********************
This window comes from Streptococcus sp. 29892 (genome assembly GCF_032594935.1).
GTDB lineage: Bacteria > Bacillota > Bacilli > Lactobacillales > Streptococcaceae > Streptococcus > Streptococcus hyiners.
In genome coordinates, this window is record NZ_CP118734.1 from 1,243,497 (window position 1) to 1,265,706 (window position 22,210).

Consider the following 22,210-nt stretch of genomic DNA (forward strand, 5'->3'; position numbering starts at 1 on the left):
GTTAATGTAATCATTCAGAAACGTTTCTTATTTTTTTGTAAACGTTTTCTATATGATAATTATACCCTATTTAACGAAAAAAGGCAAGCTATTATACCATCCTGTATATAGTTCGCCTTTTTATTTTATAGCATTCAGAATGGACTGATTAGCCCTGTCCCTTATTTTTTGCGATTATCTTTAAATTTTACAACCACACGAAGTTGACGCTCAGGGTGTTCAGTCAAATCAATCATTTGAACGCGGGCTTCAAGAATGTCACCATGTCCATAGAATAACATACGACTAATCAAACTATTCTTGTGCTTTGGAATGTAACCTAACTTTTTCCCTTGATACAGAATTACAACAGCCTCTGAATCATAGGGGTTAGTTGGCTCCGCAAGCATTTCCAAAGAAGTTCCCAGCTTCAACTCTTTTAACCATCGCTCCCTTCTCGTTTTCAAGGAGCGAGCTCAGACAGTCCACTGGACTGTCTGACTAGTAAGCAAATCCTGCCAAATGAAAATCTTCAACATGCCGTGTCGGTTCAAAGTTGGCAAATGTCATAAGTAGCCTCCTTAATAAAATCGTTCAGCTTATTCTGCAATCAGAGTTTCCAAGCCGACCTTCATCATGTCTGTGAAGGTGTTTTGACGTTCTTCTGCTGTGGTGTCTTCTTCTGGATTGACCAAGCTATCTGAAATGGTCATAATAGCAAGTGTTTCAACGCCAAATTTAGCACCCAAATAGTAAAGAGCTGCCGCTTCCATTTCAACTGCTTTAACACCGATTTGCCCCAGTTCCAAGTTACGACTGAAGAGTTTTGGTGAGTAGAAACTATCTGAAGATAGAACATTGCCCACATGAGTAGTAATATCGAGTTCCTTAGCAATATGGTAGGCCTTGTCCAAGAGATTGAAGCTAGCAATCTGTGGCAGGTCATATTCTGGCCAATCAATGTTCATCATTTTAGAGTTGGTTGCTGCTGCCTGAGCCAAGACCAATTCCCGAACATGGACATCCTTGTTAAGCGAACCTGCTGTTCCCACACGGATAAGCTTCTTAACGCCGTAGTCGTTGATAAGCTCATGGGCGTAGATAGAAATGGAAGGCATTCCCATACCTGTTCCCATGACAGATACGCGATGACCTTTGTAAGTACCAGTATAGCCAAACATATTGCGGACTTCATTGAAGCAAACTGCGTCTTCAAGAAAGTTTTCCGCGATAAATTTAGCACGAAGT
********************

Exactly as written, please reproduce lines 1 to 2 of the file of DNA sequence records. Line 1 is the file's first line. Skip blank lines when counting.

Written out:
This window comes from Streptococcus sp. 29892 (genome assembly GCF_032594935.1).
GTDB lineage: Bacteria > Bacillota > Bacilli > Lactobacillales > Streptococcaceae > Streptococcus > Streptococcus hyiners.